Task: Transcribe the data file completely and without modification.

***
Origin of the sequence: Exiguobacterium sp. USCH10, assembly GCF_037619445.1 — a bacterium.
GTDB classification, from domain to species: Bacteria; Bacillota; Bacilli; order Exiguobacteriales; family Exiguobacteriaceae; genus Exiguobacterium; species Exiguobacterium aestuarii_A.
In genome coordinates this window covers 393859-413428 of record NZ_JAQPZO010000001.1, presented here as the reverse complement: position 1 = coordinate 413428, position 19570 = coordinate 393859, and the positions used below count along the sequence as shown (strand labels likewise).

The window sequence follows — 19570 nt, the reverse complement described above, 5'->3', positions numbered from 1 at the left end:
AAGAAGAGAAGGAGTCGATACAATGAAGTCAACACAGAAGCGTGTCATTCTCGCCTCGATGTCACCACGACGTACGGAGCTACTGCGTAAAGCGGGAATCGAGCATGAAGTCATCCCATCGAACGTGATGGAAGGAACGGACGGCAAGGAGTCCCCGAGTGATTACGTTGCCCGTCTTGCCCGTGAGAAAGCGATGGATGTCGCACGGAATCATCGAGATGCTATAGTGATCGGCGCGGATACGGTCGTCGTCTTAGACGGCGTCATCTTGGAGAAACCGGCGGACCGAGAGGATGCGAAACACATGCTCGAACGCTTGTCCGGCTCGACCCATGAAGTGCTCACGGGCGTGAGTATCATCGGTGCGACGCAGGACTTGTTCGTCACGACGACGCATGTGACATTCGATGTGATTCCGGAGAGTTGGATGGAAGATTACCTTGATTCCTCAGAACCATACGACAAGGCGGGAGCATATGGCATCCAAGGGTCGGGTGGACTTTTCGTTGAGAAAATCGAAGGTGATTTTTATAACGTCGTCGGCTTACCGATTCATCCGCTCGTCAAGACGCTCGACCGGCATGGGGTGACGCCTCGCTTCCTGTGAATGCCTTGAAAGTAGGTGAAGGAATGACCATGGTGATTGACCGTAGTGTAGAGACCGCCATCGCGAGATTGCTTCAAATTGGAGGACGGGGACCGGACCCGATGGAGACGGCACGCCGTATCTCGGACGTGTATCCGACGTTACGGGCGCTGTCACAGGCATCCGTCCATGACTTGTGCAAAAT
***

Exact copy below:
Origin of the sequence: Exiguobacterium sp. USCH10, assembly GCF_037619445.1 — a bacterium.
GTDB classification, from domain to species: Bacteria; Bacillota; Bacilli; order Exiguobacteriales; family Exiguobacteriaceae; genus Exiguobacterium; species Exiguobacterium aestuarii_A.
In genome coordinates this window covers 393859-413428 of record NZ_JAQPZO010000001.1, presented here as the reverse complement: position 1 = coordinate 413428, position 19570 = coordinate 393859, and the positions used below count along the sequence as shown (strand labels likewise).

The window sequence follows — 19570 nt, the reverse complement described above, 5'->3', positions numbered from 1 at the left end:
AAGAAGAGAAGGAGTCGATACAATGAAGTCAACACAGAAGCGTGTCATTCTCGCCTCGATGTCACCACGACGTACGGAGCTACTGCGTAAAGCGGGAATCGAGCATGAAGTCATCCCATCGAACGTGATGGAAGGAACGGACGGCAAGGAGTCCCCGAGTGATTACGTTGCCCGTCTTGCCCGTGAGAAAGCGATGGATGTCGCACGGAATCATCGAGATGCTATAGTGATCGGCGCGGATACGGTCGTCGTCTTAGACGGCGTCATCTTGGAGAAACCGGCGGACCGAGAGGATGCGAAACACATGCTCGAACGCTTGTCCGGCTCGACCCATGAAGTGCTCACGGGCGTGAGTATCATCGGTGCGACGCAGGACTTGTTCGTCACGACGACGCATGTGACATTCGATGTGATTCCGGAGAGTTGGATGGAAGATTACCTTGATTCCTCAGAACCATACGACAAGGCGGGAGCATATGGCATCCAAGGGTCGGGTGGACTTTTCGTTGAGAAAATCGAAGGTGATTTTTATAACGTCGTCGGCTTACCGATTCATCCGCTCGTCAAGACGCTCGACCGGCATGGGGTGACGCCTCGCTTCCTGTGAATGCCTTGAAAGTAGGTGAAGGAATGACCATGGTGATTGACCGTAGTGTAGAGACCGCCATCGCGAGATTGCTTCAAATTGGAGGACGGGGACCGGACCCGATGGAGACGGCACGCCGTATCTCGGACGTGTATCCGACGTTACGGGCGCTGTCACAGGCATCCGTCCATGACTTGTGCAAAAT